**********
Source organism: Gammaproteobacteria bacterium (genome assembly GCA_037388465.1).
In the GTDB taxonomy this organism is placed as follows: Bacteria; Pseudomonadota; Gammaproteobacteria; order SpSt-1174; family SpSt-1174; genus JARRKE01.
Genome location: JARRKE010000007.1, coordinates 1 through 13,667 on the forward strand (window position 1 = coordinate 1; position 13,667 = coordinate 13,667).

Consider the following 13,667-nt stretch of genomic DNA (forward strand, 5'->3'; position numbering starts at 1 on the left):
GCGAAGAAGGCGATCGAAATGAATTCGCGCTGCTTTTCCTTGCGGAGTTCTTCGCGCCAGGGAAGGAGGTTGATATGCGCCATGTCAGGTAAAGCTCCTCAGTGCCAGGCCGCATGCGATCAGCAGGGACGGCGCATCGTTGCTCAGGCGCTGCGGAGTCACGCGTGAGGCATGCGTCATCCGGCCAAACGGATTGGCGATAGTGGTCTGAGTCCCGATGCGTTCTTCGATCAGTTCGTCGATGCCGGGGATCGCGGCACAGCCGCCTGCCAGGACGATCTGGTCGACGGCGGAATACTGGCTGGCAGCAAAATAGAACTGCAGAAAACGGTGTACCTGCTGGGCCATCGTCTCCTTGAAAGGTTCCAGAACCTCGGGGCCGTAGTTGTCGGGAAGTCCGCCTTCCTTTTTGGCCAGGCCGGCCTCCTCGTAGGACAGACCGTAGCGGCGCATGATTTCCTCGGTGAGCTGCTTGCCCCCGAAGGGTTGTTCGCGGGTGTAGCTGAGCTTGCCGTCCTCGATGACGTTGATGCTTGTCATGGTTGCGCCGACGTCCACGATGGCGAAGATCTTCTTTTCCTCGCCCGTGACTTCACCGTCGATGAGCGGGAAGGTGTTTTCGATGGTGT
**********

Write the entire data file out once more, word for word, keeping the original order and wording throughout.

Source organism: Gammaproteobacteria bacterium (genome assembly GCA_037388465.1).
In the GTDB taxonomy this organism is placed as follows: Bacteria; Pseudomonadota; Gammaproteobacteria; order SpSt-1174; family SpSt-1174; genus JARRKE01.
Genome location: JARRKE010000007.1, coordinates 1 through 13,667 on the forward strand (window position 1 = coordinate 1; position 13,667 = coordinate 13,667).

Consider the following 13,667-nt stretch of genomic DNA (forward strand, 5'->3'; position numbering starts at 1 on the left):
GCGAAGAAGGCGATCGAAATGAATTCGCGCTGCTTTTCCTTGCGGAGTTCTTCGCGCCAGGGAAGGAGGTTGATATGCGCCATGTCAGGTAAAGCTCCTCAGTGCCAGGCCGCATGCGATCAGCAGGGACGGCGCATCGTTGCTCAGGCGCTGCGGAGTCACGCGTGAGGCATGCGTCATCCGGCCAAACGGATTGGCGATAGTGGTCTGAGTCCCGATGCGTTCTTCGATCAGTTCGTCGATGCCGGGGATCGCGGCACAGCCGCCTGCCAGGACGATCTGGTCGACGGCGGAATACTGGCTGGCAGCAAAATAGAACTGCAGAAAACGGTGTACCTGCTGGGCCATCGTCTCCTTGAAAGGTTCCAGAACCTCGGGGCCGTAGTTGTCGGGAAGTCCGCCTTCCTTTTTGGCCAGGCCGGCCTCCTCGTAGGACAGACCGTAGCGGCGCATGATTTCCTCGGTGAGCTGCTTGCCCCCGAAGGGTTGTTCGCGGGTGTAGCTGAGCTTGCCGTCCTCGATGACGTTGATGCTTGTCATGGTTGCGCCGACGTCCACGATGGCGAAGATCTTCTTTTCCTCGCCCGTGACTTCACCGTCGATGAGCGGGAAGGTGTTTTCGATGGTGT